FIG. 9 depicts a horizontal cross-sectional view from a top perspective of a first embodiment of an inventive integrated-transformer-and-output-filter-inductor (ITOFI);

FIG. 10 depicts a horizontal cross-sectional view from a top perspective of a second embodiment of an inventive ITOFI wherein the integrated output filter core is subdivided into two physically separated portions within the secondary coil of the power transformer.

Although the drawings are intended to illustrate embodiments of the present invention, the drawings are not necessarily drawn to scale. Various miscellaneous elements and devices that would be practical or necessary for the reliable operation of the disclosed apparatus, but which would be known understood, assumed, and supplied by persons skilled in the art as a matter of convention, have been generally omitted from the figures for the sake of clarity of illustration. Such devices omitted in the figures that may be incorporated into embodiments of the invention by persons skilled in the art of transformer or inverter manufacture, of appliance construction and/or of plumbing may include screws, nuts, bolts, brackets, braces, DC power cords, wires, wiring harnesses, insulation, dielectric (insulative) layers, sensors (e.g., current, voltage, temperature), meters (e.g., volts, amps, watts), indicator lights (e.g., “DC power on”, “AC power on” “conditions normal”), manual switches (e.g., “on”, “off”, “reset”), PWM switch-control signal generating circuits (e.g., sine-wave modified duty-cycle at greater than 10 kHz), monitoring circuits (e.g., overvoltage protection circuits, ground fault interrupt circuits, over-current trip circuits), AC electrical receptacles, hoses, tubes, pipe fittings, clamps, plumbing components, etc.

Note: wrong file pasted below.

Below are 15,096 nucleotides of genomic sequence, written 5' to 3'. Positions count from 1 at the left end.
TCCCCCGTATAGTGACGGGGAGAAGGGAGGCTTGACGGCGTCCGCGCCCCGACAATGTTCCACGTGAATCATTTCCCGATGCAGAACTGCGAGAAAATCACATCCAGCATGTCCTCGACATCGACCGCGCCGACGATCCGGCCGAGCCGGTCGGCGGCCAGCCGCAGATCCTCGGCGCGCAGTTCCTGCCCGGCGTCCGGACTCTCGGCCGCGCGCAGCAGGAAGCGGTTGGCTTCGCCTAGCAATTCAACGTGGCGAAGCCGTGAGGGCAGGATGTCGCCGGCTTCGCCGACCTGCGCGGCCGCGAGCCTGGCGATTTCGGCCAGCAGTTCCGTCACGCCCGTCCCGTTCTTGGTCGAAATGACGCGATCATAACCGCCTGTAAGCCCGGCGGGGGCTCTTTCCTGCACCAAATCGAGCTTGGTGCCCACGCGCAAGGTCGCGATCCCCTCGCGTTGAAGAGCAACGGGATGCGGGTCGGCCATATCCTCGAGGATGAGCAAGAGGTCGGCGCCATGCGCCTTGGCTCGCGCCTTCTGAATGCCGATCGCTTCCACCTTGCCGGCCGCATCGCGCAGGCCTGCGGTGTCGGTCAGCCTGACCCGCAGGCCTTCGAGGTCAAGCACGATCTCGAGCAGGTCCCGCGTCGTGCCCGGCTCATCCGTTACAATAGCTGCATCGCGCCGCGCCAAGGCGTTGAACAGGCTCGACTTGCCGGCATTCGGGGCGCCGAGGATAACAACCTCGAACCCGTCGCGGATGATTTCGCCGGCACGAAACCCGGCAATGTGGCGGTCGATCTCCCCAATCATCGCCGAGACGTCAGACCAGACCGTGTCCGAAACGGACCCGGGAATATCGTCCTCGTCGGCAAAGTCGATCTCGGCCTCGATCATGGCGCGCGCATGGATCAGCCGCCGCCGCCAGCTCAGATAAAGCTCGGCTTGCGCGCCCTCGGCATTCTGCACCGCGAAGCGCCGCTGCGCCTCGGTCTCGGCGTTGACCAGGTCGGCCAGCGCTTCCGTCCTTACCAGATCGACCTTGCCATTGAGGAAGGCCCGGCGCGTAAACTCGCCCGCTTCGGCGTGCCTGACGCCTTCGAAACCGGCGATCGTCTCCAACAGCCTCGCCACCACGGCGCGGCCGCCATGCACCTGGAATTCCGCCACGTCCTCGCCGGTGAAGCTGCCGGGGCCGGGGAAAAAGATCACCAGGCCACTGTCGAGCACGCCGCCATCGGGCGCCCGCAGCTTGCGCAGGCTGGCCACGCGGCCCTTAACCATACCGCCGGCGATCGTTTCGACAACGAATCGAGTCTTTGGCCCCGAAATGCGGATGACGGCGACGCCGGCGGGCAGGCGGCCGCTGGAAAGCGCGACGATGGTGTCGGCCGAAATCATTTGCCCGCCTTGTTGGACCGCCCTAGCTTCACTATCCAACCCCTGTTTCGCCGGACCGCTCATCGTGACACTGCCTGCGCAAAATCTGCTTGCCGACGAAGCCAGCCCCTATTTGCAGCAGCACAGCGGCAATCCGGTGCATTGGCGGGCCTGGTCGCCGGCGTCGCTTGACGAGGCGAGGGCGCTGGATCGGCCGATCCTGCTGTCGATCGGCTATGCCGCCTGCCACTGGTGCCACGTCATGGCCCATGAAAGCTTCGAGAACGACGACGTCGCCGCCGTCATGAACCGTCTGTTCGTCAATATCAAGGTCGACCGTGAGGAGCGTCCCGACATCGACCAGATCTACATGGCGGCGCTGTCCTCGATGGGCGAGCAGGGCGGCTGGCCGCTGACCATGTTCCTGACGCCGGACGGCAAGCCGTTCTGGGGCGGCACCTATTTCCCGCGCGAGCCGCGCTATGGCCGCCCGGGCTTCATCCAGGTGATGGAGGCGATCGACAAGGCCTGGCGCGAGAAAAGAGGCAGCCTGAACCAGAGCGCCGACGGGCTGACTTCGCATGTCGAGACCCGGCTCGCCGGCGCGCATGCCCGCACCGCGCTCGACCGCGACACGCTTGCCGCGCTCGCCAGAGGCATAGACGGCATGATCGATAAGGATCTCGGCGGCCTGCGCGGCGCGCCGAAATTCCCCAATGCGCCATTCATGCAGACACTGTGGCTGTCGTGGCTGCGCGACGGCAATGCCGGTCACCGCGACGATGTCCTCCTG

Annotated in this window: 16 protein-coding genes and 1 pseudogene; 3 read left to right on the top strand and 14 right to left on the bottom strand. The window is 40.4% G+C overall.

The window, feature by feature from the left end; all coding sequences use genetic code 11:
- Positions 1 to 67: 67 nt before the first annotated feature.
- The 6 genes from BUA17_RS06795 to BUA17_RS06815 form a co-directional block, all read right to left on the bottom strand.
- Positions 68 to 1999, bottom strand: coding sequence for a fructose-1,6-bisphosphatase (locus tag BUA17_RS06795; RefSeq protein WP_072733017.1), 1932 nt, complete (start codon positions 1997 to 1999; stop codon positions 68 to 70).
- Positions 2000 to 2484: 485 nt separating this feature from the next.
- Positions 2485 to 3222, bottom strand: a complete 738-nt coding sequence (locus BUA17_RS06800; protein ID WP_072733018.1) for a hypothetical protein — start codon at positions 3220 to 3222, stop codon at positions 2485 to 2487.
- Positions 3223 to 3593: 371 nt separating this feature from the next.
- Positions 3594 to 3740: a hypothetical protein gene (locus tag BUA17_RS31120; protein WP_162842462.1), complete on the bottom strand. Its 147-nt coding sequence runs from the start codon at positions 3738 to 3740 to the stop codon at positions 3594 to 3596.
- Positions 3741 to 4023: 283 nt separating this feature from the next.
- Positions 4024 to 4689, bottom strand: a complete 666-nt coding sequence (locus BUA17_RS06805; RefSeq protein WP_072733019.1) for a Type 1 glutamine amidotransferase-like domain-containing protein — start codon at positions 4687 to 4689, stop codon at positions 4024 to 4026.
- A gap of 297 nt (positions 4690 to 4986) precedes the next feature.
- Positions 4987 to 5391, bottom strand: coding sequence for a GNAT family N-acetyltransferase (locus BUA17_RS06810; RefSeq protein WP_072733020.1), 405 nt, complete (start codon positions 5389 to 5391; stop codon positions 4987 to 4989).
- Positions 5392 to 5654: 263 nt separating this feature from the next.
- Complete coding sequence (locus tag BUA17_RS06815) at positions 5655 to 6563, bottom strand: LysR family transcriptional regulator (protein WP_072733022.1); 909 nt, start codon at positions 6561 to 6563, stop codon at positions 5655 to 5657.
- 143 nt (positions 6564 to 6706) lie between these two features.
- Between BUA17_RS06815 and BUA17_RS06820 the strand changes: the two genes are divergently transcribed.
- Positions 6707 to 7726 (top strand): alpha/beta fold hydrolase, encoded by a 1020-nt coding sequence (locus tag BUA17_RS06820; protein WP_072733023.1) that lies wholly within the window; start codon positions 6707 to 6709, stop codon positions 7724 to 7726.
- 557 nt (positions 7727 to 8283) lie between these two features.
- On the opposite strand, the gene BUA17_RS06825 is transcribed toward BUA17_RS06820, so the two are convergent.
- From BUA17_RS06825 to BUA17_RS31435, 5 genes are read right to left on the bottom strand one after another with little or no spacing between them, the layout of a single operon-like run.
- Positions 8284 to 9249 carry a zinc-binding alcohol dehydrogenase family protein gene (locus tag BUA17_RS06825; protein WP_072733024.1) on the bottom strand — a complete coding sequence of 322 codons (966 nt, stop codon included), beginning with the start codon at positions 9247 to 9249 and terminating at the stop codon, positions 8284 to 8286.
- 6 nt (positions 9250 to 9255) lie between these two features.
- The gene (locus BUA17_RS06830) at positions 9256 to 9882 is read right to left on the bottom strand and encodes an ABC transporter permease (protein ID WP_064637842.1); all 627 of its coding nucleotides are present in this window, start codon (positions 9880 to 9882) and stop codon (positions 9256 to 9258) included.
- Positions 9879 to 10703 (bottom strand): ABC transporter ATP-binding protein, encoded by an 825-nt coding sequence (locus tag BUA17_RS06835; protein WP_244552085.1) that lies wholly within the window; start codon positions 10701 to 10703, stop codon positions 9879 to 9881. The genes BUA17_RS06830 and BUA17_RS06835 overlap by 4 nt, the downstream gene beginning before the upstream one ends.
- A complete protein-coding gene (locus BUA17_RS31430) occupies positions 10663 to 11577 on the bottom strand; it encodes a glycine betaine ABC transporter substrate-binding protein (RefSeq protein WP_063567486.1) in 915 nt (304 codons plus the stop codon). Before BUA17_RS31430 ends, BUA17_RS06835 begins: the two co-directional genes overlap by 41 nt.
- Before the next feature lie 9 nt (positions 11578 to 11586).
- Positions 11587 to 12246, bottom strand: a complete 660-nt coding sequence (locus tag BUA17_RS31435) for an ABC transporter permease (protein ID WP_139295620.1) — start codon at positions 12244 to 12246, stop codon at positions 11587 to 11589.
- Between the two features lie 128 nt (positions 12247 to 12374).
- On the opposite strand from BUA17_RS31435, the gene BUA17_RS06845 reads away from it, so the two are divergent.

DETAILED DESCRIPTION OF THE INVENTION

Although some embodiments of the present invention will be shown and described in detail, it should be understood that various changes and modifications may be made without departing from the scope of the appended claims. The scope of the present invention will in no way be limited to the number of constituting components, the materials thereof, the precise size and shapes thereof, the frequencies therein, the relative polarities, magnitude or ratio of voltages or currents therein, etc.

FIG. 1 is a reproduction of FIG. 2 of U.S. Pat. No. 6,038,156 and is therein described. The disclosure of U.S. Pat. No. 6,038,156 is hereby incorporated herein by reference. FIG. 1 depicts a circuit diagram of a related art push-pull inverter 110. The inverter has a center-tap (at node 116 c) in the dual primary windings (e.g., windings XP1 and XP2) of the power transformer 116 and has a relatively large distance between the conductors (e.g., 116 a and 116 b) of the first and second primary winding circuits in accordance with the teachings of the related art. In particular, a large metal heat sink (e.g. 122 and 124) is disposed within the circuit path of the primary winding between the respective coils (e.g., XP1 and XP2) thereof in the transformer and the switches thereof (e.g, 118 and 120). Accordingly, the circuit path of each primary winding is somewhat serpentine between the transformer and its switch. FIG. 3 of U.S. Pat. No. 6,038,156 further teaches that in push-pull inverters of the related art, the merged center-tapped conductor(s) (116 c) emerging from the transformer 116 shall be physically distanced from both of the primary winding conductors (116 c and 116 b) that emerge from the other end of the transformer 116 and connect to their respective switches (e.g., 122 and 124 respectively)

Inverters constructed in accordance with the design of FIG. 1 typically do not exceed a few (e.g., a rated three) kilowatts of output power, and produce only modified sine-wave output.

High Power-Density Inverter

High Power Density Inverters in accordance with embodiments of the present invention can be constructed in at least two different switching topologies: 1) Push-Pull (a/k/a “half-bridge”) topology as shown in FIGS. 2A–3B; and 2) Full-Bridge (a/k/a/ “H”-bridge) topology as depicted in FIGS. 7A3, 7B3 and 7C3.